We cannot repeat if often enough - save money by thinking!
Costs optimized pipe due to the distinction of working pressure and pipe stability, while designing
Imagine: Tuesday morning at the technical department of Krah in Germany. A customer from South-East Asia is calling and asking for a pipe with 10 bar working pressure, because a big tender is new in the market DN 2000 and 10 bar, total length 3 km, application “closing an open channel”. So, should we really suggest a solid wall pipe SDR17, for a pipe DN/ID2000 – or will make it sense to ask questions and think? Our aim is it to get the tender and to reduce the investment for the client, because usually it is tax-payers money in infrastructure projects.
1st Question: “What is the requested inside diameter of the pipe?”
Sometimes the pipe is described with inside dimensions and sometimes with outside dimensions, depending on the referred standard. For example, if the tender for a PE-Pipe is according to DIN8074, the corresponding Krah pipe would be DN/ID1800, because DN2000/SDR17 will have a hydraulic inner diameter of 1765 mm.
Due to the information that the application is “closing an open channel, for transport of raw water” you could ask the 2nd Question: “What is the filling level of the pipe?” or “Is the pipe fully filled?”
Usually the answer is: “no” or “could be, when a valve is closed”. At this moment you know, that the 10bar requirement is because of the installation conditions and not because of a real inside working pressure. 3rd Question: “What is at the ends of the pipe (pumps, lake, river, plant etc.)”
The reply is important for better understanding what internal pressure could be theoretical there and what is necessary for operation. 4th Question: “How the pipe is installed (exposed, buried)?” and if buried: “What is the soil quality (backfilling, proctor density etc)?”
That and also information about additional loads are crucial for the needed stiffness and stability of the pipe.
So, finally we have an idea of the needed structural load capacity of the pipe.Assumed the customer is telling us, that the pipe is connecting a municipality with a sewage treatment plant and there is no integrated pump and no significant geodetic height difference (remember the pipe is replacing an open channel). It become very clear that the original reason for choosing PN 10 classification was not the internal pressure, but the external load capacity of a PN 10 wall thickness. So, what is the external load capacity of PN 10 pipes and how it is related to stiffness classes?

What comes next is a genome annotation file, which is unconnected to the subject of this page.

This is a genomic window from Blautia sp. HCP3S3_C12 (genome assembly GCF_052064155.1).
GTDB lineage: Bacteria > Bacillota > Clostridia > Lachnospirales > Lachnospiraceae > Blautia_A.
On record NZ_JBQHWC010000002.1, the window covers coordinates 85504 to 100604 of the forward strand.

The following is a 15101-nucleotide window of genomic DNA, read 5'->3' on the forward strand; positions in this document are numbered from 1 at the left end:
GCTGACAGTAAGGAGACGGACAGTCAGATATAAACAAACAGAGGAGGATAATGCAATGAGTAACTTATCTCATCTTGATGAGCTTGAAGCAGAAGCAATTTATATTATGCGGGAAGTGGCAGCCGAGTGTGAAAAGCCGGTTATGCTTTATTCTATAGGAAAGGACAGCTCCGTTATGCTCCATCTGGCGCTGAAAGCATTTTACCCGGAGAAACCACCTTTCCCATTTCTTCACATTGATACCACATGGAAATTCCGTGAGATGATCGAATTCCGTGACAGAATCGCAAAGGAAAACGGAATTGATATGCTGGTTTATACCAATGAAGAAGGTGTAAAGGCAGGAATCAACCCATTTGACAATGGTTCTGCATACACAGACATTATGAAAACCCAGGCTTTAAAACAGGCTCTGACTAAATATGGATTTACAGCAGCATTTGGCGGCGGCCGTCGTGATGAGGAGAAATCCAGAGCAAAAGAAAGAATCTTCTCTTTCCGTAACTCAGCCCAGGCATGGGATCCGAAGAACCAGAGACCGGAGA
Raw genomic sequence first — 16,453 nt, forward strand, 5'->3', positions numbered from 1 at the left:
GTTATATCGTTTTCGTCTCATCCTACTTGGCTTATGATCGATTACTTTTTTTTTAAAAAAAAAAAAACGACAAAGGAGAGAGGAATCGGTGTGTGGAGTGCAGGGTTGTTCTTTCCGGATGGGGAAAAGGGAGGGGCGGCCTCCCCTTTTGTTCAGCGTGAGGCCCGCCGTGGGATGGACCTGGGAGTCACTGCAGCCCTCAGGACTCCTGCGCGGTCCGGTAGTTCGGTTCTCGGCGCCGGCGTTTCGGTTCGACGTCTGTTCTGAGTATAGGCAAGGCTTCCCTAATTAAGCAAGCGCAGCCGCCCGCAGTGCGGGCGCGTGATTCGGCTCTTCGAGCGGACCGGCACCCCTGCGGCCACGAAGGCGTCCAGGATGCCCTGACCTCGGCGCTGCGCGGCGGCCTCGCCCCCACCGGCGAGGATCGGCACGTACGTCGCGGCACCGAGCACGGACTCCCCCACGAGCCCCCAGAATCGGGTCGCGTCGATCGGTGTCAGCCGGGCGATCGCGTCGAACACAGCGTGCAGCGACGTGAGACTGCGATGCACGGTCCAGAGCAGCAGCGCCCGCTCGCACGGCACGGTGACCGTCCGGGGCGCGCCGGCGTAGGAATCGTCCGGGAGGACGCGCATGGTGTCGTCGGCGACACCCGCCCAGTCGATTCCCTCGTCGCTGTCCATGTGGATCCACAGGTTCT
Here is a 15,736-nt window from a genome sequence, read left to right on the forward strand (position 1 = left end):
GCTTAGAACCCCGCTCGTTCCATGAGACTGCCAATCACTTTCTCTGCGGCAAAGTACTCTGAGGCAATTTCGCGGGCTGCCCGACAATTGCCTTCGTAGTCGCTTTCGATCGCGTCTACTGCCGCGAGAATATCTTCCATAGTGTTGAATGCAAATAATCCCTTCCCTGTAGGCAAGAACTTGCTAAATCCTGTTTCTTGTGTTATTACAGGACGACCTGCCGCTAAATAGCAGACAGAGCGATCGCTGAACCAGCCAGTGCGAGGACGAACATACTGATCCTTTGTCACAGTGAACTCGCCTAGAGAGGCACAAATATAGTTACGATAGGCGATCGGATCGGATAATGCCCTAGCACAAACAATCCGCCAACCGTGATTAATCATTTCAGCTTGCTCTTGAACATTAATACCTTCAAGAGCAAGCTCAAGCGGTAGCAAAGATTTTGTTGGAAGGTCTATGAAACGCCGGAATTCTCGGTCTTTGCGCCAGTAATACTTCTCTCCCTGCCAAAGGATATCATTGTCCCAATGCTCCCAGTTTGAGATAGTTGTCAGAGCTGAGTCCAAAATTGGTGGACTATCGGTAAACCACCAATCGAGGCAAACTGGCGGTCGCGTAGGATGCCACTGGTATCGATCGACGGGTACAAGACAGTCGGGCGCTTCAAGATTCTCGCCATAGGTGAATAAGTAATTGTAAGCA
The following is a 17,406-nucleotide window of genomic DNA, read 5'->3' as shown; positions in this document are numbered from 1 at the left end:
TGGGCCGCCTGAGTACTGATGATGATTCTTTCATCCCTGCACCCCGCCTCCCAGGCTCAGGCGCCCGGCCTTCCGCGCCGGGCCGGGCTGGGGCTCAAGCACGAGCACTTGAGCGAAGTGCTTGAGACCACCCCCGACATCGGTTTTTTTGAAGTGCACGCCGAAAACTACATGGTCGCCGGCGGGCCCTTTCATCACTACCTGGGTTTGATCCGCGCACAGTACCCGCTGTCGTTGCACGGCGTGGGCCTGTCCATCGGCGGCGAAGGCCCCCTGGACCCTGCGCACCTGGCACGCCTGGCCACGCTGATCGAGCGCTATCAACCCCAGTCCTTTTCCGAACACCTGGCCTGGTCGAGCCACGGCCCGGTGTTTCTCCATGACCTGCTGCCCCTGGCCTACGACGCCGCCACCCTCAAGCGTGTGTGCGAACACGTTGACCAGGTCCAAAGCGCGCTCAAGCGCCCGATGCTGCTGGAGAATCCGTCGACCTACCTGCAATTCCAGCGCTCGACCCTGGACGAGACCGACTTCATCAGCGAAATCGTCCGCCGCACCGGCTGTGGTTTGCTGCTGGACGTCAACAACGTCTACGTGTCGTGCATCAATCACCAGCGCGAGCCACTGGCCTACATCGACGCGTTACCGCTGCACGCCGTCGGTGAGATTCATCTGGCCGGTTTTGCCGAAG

The answer is simple: PE 100, PN 10 is equivalent to SN 20 ! Any PN can be translated to SN by considering the typical mechanical characteristic of Polyethylene*
* flexural modulus of 1000 MPa
Honestly, very often we get the reply, that there would be no difference between internal and external capacity and people insist in PN 10. Very clear that people who insist in PN 10 are not aware that the load direction is decisive for the static design and ignoring that is wasting a lot of money. The difference in internal and external load design is briefly described in the table below.
Back to the first questions, what should we quote? If we quoted standard PE100 pipes DN/OD 2000, with SDR 17, length 3km – the total weight is 2408 tons. Jointed by butt-welding (Cost of one machine approx.. 100.000 EURO, speed of one joint 8 hrs – outside the trench. If we quote Krah-Pipe with same stiffness/external load capacity, with PN 1 or PN 1,5 internal pressure load capacity, same length of 3km – the total weight is 1220 tons. Jointed by integrated electro-fusion (Cost of one machine approx.. 5.000 EURO, speed of one joint 30 min. – inside the trench).
Material Saving = 1188 ton = approx. 1,2 Billion $
These Material savings of 50% for profiled pipes with same SDRis valid for all SDR classes !
Saving material means:
• Saving costs for the client (and more projects can be realized with the same budget)
• Saving installation time means saving costs again, and a quicker realisation of the project
Also: The described case is a true story and finally the necessary pipe stiffness was SN 7.2, calculated and verified by third party. That means the saving was not 50%, it was almost 70% !
So, think! Safe money and protect the environment.
Did you know?
Simplified for Polyethylene we can use the ratio between short and longterm flexural modulus of “5.5 : 1” and receive by inserting the typical stiffness formula into the external load formula following the simple relation. Simplified for Polyethylene we can use the ratio between short and longterm flexural modulus of “5.5 : 1” and receive by inserting the typical stiffness formula into the external load formula following the simple relation. po=0,052 ∙ SN Author: Dipl-Kfm. Alexander Krah, Krah Group